professional speaker/moderator. Brief comments to set the stage can be followed by “A Conversation With…”.

Questions are solicited by the moderator, through the live audience or can be garnered from your registration site, or the technology systems previously mentioned. This conversational, interview-style approach is guaranteed to elicit “golden nuggets” of information and the story that your audience really wants to hear. This type of presentation content
is not just what’s important to the speaker, it’s also what is important to your participants.

Breakouts, Concurrent Sessions and Workshops

Today’s breakout sessions and workshops are all about interaction. Forget the traditional broadcast approach supported by PowerPoint. We recommend the following group seating configurations to make these sessions more engaging and productive.

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Open Space.

This approach brings people together to discuss issues related to a specific topic. Participants volunteer to identify specific issues and then convene into small groups to discuss them. The group self-organizes to determine the agenda, examine the issues and capture the output. A company staff member or other topical expert is often available to provide advice and discussion guidance.

World Café.

Creates a café-like atmosphere for participants to discuss their issues at small tables. At regular intervals, people move to different tables to learn something new about the topic—or, other, unrelated subjects. We call this approach “speed learning!”

“Meet the Speakers.”

One of the comments we hear most often is, “It would really be nice to meet the general session speakers.” Here’s your opportunity. Create a casual environment where participants can interact face-to-face with your executives or other industry experts after the general sessions.

Leverage Printed Handouts.

Don’t miss an opportunity to develop a well-designed printed piece to support your group sessions. A printed piece will help drive the content of the session, as well as subsequent discussions and interactions. From now on your presentation software should include Microsoft Word and Photoshop, not just PowerPoint.

We recommend creating a print piece by folding an 11” x 17” sheet of
paper in half to form a four page document. Information in the handout should include:

  • A written synopsis of the session, including the title, a statement of purpose/objectives, key points and expected outcomes.
  • High-resolution graphics and diagrams to support the copy. Eyecatching visuals will help foster thinking and exploration by the reader.

Keep in mind, written documents require more work than simply compiling a list of bullet points on slides. But, writing out key points forces presenters to be clear, and on task, and handouts provide a permanent record for later review.

Ask the audience to read the document before the session, or just as they walk-in. In the five minutes it takes to review the document, attendees will absorb much of the information, and, they can write down their questions in the margins. This reading exercise helps convey messages clearly, reduces ‘preaching’ and selective dissonance and leaves more time for in-depth interaction and discussion. After the audience has read the document, the presenter should offer a brief synopsis (about 5 minutes) of the key points while using graphics from the piece to reinforce the key messages. The presentation should then be framed with stories that support those key points. Whenever possible “success stories” should also be included to support the content.

Once the key points are reviewed and the stories are told, open the session to Q&A to ensure audience engagement, understanding and buy-in.

Ready, Get Set… Meet!

There’s no time like the present to start planning your next meeting. Use these ideas to make some exciting changes in the way you design your meetings. In doing this you will be able to harness the creativity, energy and passion of your attendees and achieve the results that will make a positive difference in your business.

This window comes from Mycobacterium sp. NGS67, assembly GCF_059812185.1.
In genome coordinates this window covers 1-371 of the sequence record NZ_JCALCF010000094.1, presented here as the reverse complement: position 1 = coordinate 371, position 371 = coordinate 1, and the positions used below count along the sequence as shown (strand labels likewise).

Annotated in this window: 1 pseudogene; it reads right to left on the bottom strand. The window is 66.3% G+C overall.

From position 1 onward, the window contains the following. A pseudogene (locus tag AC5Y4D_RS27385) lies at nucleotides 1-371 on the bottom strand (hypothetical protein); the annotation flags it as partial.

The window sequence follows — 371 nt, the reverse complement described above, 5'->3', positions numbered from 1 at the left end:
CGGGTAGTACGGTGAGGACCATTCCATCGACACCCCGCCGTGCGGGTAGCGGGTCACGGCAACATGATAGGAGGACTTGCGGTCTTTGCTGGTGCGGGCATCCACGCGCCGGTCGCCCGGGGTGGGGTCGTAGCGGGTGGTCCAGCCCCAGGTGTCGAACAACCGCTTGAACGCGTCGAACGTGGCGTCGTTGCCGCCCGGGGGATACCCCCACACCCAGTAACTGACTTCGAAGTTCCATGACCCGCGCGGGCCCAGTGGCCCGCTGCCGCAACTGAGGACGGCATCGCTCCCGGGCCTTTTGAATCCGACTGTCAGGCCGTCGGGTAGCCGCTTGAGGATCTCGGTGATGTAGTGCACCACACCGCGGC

Don’t forget that, first and foremost, today’s audiences want to be engaged. They want to participate and be part of the content flow and ideas. They want to be part of the decision-making process and about the future of their organization. They want more time to meet more people face-to-face.

The 3M meeting management book, How to Run Better Business Meetings explains it very well, “Good meetings bring forth the best in people–the best ideas, the best decisions, and the best follow-up reactions. Not all meetings are good meetings, but good meetings can happen, and when they do, the company and the individual participants reap the benefits…

“There is a certain amount of magic when people come together for a meeting. The magic is in the interplay of ideas and personalities that takes place in the meeting room. When the interaction is completed, information has been exchanged, old ideas have been tested and blended, and new ones have emerged…

“One of the magical aspects of a meeting is that it can, and should be, so many things at once–a communication device, a cauldron of creativity in which new ideas are born, and an anvil on which solid plans are forged.”

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Esprit Productions is a full service meeting, events and communications company focused exclusively on engaging your audience, inspiring enthusiasm, providing clarity, building esprit de corp and creating memorable moments for your audience. For a great meeting or simply more information, please contact:

Ron Springer President & Executive Producer Esprit Productions 520 N. Milwaukee Ave., Suite 10, Libertyville, IL 60048 847-549-6200 ext. 1 (o)/847-207-8333 (c) [email protected]www.espritproductions.com

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FacilitatePro is a pleasure to work with. I have another event tomorrow. Being able to work up ideas in parallel is going to shorten the event by 2 or 3 hours. Also, virtually everyone in the event is a strong introvert. Letting them write anonymously in their own little world should be a great help. And, being able to make real-time changes in a conference as the session evolves helps keep the team on track
-Charles V. Dunton, Senior Facilitator, NASA Lean Six Sigma Black Belt
NASA Langley Research Center